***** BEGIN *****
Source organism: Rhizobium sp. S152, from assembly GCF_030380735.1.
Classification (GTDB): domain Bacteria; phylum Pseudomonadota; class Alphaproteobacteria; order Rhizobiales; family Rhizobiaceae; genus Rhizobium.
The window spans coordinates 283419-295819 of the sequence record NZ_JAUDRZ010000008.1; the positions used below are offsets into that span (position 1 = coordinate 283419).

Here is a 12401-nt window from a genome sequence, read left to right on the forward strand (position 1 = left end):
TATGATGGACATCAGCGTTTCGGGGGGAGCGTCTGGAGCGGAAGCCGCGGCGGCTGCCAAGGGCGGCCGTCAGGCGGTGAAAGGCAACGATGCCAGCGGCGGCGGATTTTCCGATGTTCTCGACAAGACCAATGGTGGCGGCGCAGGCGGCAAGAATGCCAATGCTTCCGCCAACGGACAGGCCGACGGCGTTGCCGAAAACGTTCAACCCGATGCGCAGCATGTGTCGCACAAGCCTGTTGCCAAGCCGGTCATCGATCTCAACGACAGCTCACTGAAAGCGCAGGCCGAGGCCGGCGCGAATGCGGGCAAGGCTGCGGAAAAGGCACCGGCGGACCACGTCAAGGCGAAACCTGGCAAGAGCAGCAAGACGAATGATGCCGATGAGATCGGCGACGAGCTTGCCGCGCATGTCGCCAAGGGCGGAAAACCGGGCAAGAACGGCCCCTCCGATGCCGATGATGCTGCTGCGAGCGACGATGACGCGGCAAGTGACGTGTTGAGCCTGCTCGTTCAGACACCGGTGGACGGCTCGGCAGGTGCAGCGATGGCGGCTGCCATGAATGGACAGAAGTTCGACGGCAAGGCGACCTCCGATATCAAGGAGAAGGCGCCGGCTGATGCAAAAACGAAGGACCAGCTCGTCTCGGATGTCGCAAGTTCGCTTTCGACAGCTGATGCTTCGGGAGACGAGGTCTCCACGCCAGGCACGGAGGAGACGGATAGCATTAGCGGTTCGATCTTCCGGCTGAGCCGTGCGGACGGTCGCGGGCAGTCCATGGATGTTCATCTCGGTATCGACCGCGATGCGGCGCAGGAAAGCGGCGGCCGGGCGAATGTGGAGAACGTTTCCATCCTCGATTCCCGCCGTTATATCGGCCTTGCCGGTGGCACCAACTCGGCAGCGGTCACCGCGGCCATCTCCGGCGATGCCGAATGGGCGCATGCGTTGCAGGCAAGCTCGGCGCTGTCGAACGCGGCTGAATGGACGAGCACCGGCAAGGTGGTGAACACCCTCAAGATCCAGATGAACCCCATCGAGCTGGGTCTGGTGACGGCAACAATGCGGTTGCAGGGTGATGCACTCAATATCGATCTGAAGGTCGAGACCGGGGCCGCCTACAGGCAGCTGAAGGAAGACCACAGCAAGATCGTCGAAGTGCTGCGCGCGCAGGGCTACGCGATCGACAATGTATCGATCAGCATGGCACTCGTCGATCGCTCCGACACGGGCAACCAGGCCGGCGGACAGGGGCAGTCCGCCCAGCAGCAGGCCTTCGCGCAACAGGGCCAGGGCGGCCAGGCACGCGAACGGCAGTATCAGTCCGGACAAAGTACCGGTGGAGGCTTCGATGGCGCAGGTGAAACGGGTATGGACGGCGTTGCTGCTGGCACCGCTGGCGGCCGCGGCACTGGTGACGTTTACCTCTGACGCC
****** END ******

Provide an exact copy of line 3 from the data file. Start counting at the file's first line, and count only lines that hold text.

The window spans coordinates 283419-295819 of the sequence record NZ_JAUDRZ010000008.1; the positions used below are offsets into that span (position 1 = coordinate 283419).